Flowgram Follows Coghead into Enterprise Software SaaS History

Dennis Byron

Is it the economy? Is it just bad timing, irrespective of the economy? Was the functional idea flawed? Is the "give away the razor" idea flawed? All these questions come to mind as I read on June 12 that Flowgram (about which I posted last fall) has announced that it has

" decided to terminate the Flowgram service as of the end of the month (June 30th, 2009). The service received excellent reviews and had an enthusiastic core user base. However, we were not able to demonstrate (especially in these economic times) that Flowgrams would ever be prevalent enough for us to adequately monetize the business, either though ads or subscriptions.

The demise of Flowgram, created by Abhay Parekh (who had a good track record of founding and building IT companies), follows the much publicized collapse of Coghead in February 2009. Coghead's intellectual property and some assets were purchased by SAP.


There are three generic lessons to be drawn by IT management and staff in these software-as-a-service company corporate failures. You have to vigilantly monitor all three if you depend on such on-demand/cloud-based/SaaS services (pick your buzzword), even from such well-funded firms as Google with its gmail and other aspects of Google apps. They are:

  • The viability of various non-traditional software funding ideas such as "try it you'll like it" and ad-supported software
  • The extent to which the SaaS offering is supporting mission critical functionality, and
  • The status of your "data" if the SaaS service ends, if you depended on the cloud for storage of the data maintained by the service.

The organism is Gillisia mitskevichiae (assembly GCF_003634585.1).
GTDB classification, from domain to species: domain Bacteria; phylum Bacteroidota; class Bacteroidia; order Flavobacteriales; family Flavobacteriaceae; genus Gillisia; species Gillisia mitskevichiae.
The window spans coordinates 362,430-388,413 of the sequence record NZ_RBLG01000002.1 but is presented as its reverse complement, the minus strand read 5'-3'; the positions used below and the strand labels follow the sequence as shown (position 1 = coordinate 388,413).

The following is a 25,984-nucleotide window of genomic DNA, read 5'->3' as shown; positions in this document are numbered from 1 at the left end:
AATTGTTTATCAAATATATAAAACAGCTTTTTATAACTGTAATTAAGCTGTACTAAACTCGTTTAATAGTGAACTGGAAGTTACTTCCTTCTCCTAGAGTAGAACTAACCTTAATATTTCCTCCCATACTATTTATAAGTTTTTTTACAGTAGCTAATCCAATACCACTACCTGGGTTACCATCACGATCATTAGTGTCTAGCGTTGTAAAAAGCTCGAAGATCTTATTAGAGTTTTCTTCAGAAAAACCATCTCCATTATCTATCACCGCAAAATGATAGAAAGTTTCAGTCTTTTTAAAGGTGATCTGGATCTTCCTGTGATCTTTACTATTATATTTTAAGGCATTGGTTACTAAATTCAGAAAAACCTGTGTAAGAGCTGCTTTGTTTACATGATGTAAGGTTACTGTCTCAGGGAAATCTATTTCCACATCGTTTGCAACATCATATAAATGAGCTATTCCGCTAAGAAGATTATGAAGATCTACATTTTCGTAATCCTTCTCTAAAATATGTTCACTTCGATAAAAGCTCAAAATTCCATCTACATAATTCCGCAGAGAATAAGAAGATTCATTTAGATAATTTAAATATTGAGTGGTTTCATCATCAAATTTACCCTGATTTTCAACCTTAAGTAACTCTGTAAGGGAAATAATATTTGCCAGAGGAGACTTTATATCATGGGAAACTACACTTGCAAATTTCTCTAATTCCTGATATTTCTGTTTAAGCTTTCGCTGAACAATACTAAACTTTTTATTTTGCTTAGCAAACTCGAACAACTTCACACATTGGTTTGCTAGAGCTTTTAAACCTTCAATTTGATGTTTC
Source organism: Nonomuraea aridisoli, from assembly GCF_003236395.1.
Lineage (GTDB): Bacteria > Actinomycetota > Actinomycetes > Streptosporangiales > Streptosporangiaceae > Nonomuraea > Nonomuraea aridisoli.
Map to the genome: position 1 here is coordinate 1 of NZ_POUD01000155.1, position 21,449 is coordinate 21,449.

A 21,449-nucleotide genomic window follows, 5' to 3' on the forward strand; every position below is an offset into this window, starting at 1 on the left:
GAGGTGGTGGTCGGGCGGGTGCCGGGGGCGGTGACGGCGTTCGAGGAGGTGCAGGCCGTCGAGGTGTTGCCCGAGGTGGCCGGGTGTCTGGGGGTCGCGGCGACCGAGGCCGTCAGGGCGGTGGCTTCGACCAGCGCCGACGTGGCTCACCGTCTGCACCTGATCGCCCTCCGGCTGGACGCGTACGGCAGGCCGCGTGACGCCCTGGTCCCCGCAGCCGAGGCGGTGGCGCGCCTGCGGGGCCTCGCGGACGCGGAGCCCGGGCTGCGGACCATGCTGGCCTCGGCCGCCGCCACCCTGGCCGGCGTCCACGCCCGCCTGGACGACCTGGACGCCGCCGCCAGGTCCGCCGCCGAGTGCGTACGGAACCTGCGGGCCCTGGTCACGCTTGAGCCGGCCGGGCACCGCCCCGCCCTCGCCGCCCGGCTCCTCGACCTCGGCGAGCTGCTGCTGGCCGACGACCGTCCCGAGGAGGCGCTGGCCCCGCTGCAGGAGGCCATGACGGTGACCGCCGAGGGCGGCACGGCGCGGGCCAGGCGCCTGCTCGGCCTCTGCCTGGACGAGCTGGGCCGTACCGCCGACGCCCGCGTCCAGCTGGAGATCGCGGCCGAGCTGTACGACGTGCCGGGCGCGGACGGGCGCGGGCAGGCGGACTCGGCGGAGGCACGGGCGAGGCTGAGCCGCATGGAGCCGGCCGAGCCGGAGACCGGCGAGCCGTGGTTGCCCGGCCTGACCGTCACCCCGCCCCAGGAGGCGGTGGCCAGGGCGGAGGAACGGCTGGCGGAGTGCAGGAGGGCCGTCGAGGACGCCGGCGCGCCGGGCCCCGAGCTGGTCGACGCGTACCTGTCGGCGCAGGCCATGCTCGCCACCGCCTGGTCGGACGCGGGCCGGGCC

On the first issue, you get what you pay for, as they say. But as I wrote last December in The ERP/SaaS Conflict Is a Myth:

"SaaS-delivered ERP has been popular in health-care delivery, community banking, professional services, construction and other services industries since - since back when we called it timesharing.

Most is subscription-based, but some such as construction-oriented software is sponsor-supported, and there is no reason these models will not continue to work as well as they have for decades.


The second factor is to determine how critical the SaaS-based functionality is to your enterprise. Videos and PowerPoint-like presentations like Flowgram enabled are probably never going to be that critical. As I wrote on December 8, 2008, there are in fact many functions that are better served by IT-enabled business services -- and I suspect, but not based on any market research, that videos are one of them. If you were depending on a service such as Coghead's as an application development platform, even for situational applications, the criticality level goes up a notch. Now you run the risk of having to redo months of development work depending on how the SaaS-based platform service worked. At the highest threat level, when it comes to your core applications, there's nothing to say that such applications cannot go SaaS. But I don't think that approach will be accepted until the Facebook generation takes over IT.